Early Signs of Social Disruption

The loss of lives at an early stage due to synthetic drug abuse in schools is a tragedy at the level of individual families. If carried forward on a big enough scale, it will pose as a serious threat to social stability itself

In the context of the on-going Commission of Inquiry into the drugs situation in Mauritius, it has come out that synthetic drugs have invaded our educational establishments. This is a new phenomenon, it appears, which is not limited to the outskirts of our towns, as it used to be the case in the past. It is very much present in secondary schools whether in urban or rural areas. Secondary schools particularly in the North and the West of the island had apparently been involved in cases of students having taken to synthetic drugs.

Minister of Health Anil Gayan stated before the Commission that, according to statistics available in his ministry, the problem was not widespread or very consequential. He was soon confronted by contrary opinion to the effect that synthetic drugs were very much present and fairly widespread in our schools.

It would also appear that some 70 synthetic-drug related victims had been admitted to the Brown Sequard Hospital (specialised in mental health care) since the beginning of the year and that as many as 20 would have passed out due to such drug abuse so far. This is a bad record and the problem needs to be addressed firmly before it takes on an uncontrollable dimension and disrupts society at large.

This situation makes it appear that unsuspecting teens are being drawn into the ranks of consumers of synthetic drugs. Admittedly, certain young people may be prone to be trapped into what may be thought of as “experimentation” with the new chemical drugs. But this is not mere experimentation, if it has led to so many deaths. It must be creating dependency and exaggeration of limits. Besides, even classical hard drugs (heroin, cocaine, hashish, etc.) were known to be affecting grown-ups and not school-goers, as appears to be the case at present.

It is obvious also that, just as in the case of classical hard drugs, the demand by school-goers must be met by suppliers. Who are they? What is the motivation behind this trade? Is it only to make profits? Why has the synthetic drug made inroads into schools in particular? Do the peddlers know that young children are vulnerable and that they should be targeted?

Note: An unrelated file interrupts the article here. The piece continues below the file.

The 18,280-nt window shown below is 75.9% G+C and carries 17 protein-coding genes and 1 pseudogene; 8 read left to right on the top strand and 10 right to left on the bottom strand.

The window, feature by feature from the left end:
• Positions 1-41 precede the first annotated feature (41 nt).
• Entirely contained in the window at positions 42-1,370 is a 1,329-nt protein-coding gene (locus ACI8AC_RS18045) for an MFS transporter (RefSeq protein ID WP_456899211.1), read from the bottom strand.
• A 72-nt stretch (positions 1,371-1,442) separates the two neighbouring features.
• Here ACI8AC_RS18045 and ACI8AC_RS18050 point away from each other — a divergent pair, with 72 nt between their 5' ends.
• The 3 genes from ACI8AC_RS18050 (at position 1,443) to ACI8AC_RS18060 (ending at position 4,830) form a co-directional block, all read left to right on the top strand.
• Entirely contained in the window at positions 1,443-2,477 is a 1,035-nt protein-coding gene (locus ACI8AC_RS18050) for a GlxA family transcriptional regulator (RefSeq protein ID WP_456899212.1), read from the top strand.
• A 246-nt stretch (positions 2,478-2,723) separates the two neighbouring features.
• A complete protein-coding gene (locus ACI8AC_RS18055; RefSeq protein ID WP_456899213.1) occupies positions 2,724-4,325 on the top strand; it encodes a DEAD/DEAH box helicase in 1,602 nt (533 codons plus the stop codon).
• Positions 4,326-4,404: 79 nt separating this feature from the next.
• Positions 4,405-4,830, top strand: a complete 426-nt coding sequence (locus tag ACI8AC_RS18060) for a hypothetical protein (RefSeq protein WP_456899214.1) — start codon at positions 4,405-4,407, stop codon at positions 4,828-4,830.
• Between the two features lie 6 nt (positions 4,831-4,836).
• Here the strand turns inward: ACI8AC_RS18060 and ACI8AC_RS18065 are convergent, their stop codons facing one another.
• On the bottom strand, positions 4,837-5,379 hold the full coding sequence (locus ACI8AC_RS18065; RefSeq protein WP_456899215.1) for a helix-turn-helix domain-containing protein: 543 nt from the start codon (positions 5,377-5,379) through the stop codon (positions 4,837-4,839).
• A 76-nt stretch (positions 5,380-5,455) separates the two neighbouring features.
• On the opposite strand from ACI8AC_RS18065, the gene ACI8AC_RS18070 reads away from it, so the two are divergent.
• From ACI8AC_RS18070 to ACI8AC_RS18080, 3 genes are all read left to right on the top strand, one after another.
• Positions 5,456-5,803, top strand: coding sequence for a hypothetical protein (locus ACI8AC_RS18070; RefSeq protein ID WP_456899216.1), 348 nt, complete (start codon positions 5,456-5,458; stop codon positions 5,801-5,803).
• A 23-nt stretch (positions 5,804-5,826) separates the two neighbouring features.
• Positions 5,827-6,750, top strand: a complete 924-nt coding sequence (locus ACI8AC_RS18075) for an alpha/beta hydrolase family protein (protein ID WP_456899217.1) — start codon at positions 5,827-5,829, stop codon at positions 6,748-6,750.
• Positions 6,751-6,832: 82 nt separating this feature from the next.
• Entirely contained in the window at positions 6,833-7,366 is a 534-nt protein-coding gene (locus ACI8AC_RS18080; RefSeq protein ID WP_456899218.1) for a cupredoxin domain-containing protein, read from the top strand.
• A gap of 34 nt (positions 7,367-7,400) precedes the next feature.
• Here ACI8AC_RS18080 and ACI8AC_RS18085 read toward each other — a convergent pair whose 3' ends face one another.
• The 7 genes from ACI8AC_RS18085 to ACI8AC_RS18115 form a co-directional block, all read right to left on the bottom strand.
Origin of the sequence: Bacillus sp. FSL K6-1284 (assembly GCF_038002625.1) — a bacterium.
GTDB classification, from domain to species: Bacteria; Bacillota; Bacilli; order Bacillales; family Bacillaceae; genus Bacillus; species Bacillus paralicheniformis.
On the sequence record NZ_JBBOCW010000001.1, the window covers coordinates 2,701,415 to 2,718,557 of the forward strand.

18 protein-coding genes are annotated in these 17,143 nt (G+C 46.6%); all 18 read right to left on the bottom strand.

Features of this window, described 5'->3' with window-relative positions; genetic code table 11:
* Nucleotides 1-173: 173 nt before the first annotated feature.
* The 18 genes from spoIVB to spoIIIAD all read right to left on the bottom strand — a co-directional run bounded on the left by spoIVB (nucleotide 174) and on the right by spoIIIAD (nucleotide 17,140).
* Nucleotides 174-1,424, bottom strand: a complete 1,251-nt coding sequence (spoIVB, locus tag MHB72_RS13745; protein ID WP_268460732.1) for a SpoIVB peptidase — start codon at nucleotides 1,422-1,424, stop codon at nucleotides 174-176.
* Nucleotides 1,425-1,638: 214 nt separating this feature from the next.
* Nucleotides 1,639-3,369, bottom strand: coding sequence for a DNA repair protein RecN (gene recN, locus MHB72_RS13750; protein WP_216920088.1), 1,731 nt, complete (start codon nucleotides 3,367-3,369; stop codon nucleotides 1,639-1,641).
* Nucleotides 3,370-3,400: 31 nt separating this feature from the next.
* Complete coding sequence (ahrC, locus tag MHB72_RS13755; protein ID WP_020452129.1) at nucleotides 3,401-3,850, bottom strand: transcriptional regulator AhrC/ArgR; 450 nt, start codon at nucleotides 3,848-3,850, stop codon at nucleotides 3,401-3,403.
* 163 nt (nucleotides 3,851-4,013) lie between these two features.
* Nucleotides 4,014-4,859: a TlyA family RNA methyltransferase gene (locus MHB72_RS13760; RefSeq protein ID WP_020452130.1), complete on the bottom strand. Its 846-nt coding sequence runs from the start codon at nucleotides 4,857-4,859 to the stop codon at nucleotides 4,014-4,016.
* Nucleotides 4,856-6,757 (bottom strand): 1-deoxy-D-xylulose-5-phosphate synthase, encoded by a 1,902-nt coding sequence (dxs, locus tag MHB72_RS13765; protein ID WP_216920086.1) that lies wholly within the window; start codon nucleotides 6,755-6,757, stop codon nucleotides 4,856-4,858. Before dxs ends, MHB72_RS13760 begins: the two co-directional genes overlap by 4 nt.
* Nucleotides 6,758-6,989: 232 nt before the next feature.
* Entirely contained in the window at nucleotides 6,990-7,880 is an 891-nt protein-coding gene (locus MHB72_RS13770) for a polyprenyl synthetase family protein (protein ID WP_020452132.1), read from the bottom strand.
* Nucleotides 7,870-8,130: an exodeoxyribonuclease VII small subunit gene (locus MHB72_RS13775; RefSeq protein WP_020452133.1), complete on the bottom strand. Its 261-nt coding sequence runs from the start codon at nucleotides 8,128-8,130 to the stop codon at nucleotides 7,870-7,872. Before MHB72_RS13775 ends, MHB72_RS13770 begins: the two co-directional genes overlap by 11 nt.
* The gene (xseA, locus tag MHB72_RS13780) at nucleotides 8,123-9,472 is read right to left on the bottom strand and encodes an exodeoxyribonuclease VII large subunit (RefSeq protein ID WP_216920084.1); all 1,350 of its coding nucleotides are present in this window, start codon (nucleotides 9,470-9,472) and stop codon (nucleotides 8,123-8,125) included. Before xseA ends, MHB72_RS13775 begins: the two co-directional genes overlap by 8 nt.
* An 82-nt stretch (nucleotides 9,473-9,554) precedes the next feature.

In other statements before the Commission, certain witnesses have stated that supply may be coming from the ocean front, a frontier which is more porous than the airport. We have coast guards who are supposed to be on duty day and night. Have they intercepted some suppliers? If so, were thorough enough investigations undertaken to catch the drug peddlers at source in a bid to stop this perverse invasion?

Many questions arise as to whether we have a carefully thought-out system capable of eradicating this new scourge, which has invaded our schools, before it hits society itself on an unmanageable scale. The loss of lives at an early stage due to synthetic drug abuse in schools is a tragedy at the level of individual families. If carried forward on a big enough scale, it will pose as a serious threat to social stability itself, let alone distort the very fundamental mission for which schools are set up.

A problem of this dimension ought to have been nipped in the bud. It cannot be left to the rectors of the concerned schools or to the teachers facing such a situation alone. It cannot be merely a police matter or a health sector’s concern. It doesn’t help to blame Customs or coast guards for not being vigilant enough. It requires efficient coordination at the level of social mentors such as social workers, psychologists, sociologists and all the preventive arms of the very government itself. The problem will get magnified and possibly out of control if every authority were to take care of its own slot in isolation, within the precincts of its distinct responsibility and authority.

It is a priority to master the situation. It will be too late if it is allowed to spread out and disrupt the very foundation on which future society will be built up. It is our good fortune that the matter has come out in public at this stage, even if we can only now deplore the numerous deaths it has occasioned already. We should arrest it decisively.

* Published in print edition on 22 July 2016

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